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Predatory Publishing

A guide on predatory publishing, legitimate journal recommendations, and open access.

What is Open Access (OA)?

Open Access is the free, immediate, online availability of research articles coupled with the rights to use these articles fully in the digital environment. Open Access ensures that anyone can access and use these results—to turn ideas into industries and breakthroughs into better lives. 

The fees associated with open access are charged upfront to cover production costs.  The fees can be covered by the author, but mainly it's covered by the author's employer or funding agency.  Fees can be waived if the journal has institutional subsidies.  OA publishers with annual memberships waive the fee for researchers affiliated with those institutions.  There are many types of open access business models besides "authors pays."

Read more at Open Access Overview

How does it differ from predatory publishing?

While both models have associated publishing costs, predatory publishing does not offer the same editorial services and peer review process reputable open access journals do.  Predatory publishing will not be indexed in the same databases, leading to poor discoverability.  If in doubt, contact the library for help.

Misconceptions of Open Access

  • Not peer-reviewed
  • Quality of research is lower quality
  • OA publishing is free
  • No copyright, it's fair use
  • OA is one type of business model

Open Access Benefits

An inforgraphic explaining the benefits of open-access, including increased visibility, increased citation rates, greater innovation, global impact, public access, and compliance with funder policies.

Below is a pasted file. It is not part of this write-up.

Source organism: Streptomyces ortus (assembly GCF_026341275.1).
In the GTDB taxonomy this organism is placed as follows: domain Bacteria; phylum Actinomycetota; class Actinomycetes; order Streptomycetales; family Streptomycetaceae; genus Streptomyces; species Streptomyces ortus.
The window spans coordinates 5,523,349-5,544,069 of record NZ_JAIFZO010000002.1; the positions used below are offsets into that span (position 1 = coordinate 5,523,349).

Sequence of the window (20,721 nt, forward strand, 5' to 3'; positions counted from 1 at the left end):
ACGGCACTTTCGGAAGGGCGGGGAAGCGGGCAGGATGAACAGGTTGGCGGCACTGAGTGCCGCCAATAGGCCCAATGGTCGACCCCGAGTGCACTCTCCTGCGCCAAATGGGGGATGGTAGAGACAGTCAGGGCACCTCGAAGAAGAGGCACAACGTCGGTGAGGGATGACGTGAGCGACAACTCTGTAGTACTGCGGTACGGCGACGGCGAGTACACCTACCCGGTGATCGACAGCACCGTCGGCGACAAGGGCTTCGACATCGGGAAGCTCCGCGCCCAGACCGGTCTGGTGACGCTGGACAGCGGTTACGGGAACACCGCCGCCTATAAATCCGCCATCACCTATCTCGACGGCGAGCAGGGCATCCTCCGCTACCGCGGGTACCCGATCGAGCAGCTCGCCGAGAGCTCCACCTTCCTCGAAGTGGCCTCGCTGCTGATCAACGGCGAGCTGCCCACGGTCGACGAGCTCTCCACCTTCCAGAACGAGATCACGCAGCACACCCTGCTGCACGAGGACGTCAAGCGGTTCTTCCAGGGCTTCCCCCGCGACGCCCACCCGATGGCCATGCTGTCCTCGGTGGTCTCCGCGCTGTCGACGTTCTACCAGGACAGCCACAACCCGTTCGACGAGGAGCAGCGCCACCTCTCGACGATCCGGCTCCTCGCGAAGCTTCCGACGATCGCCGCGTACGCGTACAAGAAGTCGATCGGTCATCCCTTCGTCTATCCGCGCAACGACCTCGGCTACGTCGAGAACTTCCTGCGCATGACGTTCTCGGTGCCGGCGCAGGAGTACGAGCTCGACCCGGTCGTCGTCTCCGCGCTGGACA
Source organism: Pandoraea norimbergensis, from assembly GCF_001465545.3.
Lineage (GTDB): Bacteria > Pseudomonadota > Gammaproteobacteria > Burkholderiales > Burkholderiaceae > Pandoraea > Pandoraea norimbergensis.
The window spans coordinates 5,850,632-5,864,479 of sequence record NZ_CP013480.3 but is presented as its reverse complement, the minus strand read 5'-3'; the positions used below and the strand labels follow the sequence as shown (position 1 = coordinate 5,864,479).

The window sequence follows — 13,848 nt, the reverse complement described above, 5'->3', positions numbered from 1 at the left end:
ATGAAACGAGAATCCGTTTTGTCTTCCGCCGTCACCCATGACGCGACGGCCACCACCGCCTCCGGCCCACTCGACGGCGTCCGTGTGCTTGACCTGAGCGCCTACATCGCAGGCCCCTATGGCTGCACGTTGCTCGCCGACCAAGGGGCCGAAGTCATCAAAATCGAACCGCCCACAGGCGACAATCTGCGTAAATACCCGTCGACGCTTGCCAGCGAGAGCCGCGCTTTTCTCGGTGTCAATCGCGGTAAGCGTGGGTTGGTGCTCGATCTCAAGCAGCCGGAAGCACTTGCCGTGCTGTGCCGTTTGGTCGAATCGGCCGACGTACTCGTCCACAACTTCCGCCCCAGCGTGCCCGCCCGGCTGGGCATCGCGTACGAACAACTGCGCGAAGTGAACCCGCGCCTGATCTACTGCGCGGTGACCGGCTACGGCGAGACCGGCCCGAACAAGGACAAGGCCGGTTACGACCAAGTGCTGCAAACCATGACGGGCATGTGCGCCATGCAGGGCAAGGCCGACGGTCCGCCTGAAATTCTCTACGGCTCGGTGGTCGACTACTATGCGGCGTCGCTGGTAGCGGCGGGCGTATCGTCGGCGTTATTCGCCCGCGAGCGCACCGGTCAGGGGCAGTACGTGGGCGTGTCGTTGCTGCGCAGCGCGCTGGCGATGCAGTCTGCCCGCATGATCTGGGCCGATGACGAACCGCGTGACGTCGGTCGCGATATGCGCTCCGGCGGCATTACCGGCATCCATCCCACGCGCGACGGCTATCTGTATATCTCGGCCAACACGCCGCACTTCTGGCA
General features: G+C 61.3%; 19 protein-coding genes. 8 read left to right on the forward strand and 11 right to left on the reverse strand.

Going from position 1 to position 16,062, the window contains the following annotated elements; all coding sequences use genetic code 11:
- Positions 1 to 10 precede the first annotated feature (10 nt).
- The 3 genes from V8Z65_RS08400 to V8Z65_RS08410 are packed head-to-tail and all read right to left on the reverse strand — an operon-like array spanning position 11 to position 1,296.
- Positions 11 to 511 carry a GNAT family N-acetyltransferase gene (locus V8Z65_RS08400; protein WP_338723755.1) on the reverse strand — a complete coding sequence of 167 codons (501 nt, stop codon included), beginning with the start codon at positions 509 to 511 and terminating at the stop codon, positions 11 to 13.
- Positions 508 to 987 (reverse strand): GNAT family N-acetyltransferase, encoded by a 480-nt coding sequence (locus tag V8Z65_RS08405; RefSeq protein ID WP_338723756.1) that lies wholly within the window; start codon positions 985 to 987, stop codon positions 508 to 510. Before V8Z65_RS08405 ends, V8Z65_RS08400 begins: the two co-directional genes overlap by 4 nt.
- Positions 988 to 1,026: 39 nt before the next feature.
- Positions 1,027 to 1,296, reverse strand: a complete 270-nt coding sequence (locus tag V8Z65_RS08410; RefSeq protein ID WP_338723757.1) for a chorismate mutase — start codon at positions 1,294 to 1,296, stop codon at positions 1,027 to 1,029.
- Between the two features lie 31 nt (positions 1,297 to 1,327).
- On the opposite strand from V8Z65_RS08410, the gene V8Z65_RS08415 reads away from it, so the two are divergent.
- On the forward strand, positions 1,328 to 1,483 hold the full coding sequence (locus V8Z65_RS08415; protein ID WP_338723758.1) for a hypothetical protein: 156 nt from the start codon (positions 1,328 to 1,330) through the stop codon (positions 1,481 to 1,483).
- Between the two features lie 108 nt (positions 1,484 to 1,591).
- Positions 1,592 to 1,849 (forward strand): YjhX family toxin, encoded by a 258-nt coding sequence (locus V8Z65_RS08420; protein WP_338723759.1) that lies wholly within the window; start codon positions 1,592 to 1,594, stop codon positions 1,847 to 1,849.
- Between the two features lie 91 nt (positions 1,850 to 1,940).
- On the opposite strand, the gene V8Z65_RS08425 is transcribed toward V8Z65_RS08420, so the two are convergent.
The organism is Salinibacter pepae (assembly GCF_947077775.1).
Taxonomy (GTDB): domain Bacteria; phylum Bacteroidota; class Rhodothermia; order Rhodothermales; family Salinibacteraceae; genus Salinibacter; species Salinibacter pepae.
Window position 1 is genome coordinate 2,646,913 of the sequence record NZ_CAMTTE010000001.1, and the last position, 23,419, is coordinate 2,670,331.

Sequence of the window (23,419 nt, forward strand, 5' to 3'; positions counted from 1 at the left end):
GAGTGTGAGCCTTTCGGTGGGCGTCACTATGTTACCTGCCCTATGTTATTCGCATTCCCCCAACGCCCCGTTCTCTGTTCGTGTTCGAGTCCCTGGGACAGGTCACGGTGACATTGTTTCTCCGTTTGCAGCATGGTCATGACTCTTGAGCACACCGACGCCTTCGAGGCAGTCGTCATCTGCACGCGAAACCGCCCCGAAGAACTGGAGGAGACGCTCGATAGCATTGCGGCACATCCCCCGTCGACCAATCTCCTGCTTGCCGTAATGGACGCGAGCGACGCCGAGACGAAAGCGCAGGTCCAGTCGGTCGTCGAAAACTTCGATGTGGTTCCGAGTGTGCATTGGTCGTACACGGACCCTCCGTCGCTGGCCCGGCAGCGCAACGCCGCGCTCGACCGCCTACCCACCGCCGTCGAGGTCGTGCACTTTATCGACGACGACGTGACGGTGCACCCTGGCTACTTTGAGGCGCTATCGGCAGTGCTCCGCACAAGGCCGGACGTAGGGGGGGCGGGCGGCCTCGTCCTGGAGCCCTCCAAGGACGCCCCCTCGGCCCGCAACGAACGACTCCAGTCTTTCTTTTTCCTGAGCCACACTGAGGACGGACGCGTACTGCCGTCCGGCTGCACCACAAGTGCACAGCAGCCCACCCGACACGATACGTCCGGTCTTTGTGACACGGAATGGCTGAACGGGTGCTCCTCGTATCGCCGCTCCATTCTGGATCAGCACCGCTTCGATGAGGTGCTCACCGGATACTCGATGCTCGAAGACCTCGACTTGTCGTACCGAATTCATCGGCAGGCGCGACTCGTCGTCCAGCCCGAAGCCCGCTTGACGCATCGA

Green vs Gold Open Access

Gold- Author publishes their work in an open access journal that allows free access to articles immediately upon publication. Journals are peer reviewed, are easy to find, and allow authors to retain copyright. Gold OA journals sometimes, but not always, charge authors Article Processing Charges to publish open access. This is most common when publishing in "Hybrid" journals, where some articles are made open-access in a non-OA journal.

Green- Author and publisher negotiate to allow a version of the article made publicly available through a personal archive, website or institutional repository. These repositories are organized by discipline or institution, peer review is done elsewhere, and publications can be preprints, postprints or both. Contact the library if you would like assistance understanding if you can archive your published work.

Infographic explaining the differences between types of open access and how costs are associated with them.

Useful Resources

Library Support

Contact your Liaison Librarian for any questions you have on open access. We can help you publish your work in open access journals, archive it in open access repositories, and help you navigate copyright and licensing concerns surrounding open access.